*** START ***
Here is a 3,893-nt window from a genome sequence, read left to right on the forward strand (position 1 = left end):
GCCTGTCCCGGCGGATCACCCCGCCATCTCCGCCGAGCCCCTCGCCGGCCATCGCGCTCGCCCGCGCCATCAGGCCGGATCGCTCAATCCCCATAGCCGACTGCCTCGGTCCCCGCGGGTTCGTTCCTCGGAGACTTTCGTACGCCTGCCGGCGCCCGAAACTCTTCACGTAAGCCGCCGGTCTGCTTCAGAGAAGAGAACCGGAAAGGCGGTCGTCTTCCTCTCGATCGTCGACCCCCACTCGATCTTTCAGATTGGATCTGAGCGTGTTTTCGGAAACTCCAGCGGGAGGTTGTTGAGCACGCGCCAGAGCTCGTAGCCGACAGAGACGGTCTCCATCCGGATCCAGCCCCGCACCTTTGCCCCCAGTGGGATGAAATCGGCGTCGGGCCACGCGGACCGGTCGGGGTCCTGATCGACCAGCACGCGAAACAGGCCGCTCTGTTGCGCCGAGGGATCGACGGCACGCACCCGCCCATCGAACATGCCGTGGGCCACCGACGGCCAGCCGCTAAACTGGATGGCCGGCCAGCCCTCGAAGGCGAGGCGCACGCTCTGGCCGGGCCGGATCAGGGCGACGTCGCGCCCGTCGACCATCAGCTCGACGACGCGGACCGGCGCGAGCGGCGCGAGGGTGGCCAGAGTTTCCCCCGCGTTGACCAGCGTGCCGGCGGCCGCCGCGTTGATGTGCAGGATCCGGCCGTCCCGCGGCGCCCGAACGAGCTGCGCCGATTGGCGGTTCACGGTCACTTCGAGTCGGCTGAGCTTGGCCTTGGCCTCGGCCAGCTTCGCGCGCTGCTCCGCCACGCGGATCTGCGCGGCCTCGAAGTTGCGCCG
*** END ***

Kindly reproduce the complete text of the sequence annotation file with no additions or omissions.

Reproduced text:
Here is a 3,893-nt window from a genome sequence, read left to right on the forward strand (position 1 = left end):
GCCTGTCCCGGCGGATCACCCCGCCATCTCCGCCGAGCCCCTCGCCGGCCATCGCGCTCGCCCGCGCCATCAGGCCGGATCGCTCAATCCCCATAGCCGACTGCCTCGGTCCCCGCGGGTTCGTTCCTCGGAGACTTTCGTACGCCTGCCGGCGCCCGAAACTCTTCACGTAAGCCGCCGGTCTGCTTCAGAGAAGAGAACCGGAAAGGCGGTCGTCTTCCTCTCGATCGTCGACCCCCACTCGATCTTTCAGATTGGATCTGAGCGTGTTTTCGGAAACTCCAGCGGGAGGTTGTTGAGCACGCGCCAGAGCTCGTAGCCGACAGAGACGGTCTCCATCCGGATCCAGCCCCGCACCTTTGCCCCCAGTGGGATGAAATCGGCGTCGGGCCACGCGGACCGGTCGGGGTCCTGATCGACCAGCACGCGAAACAGGCCGCTCTGTTGCGCCGAGGGATCGACGGCACGCACCCGCCCATCGAACATGCCGTGGGCCACCGACGGCCAGCCGCTAAACTGGATGGCCGGCCAGCCCTCGAAGGCGAGGCGCACGCTCTGGCCGGGCCGGATCAGGGCGACGTCGCGCCCGTCGACCATCAGCTCGACGACGCGGACCGGCGCGAGCGGCGCGAGGGTGGCCAGAGTTTCCCCCGCGTTGACCAGCGTGCCGGCGGCCGCCGCGTTGATGTGCAGGATCCGGCCGTCCCGCGGCGCCCGAACGAGCTGCGCCGATTGGCGGTTCACGGTCACTTCGAGTCGGCTGAGCTTGGCCTTGGCCTCGGCCAGCTTCGCGCGCTGCTCCGCCACGCGGATCTGCGCGGCCTCGAAGTTGCGCCG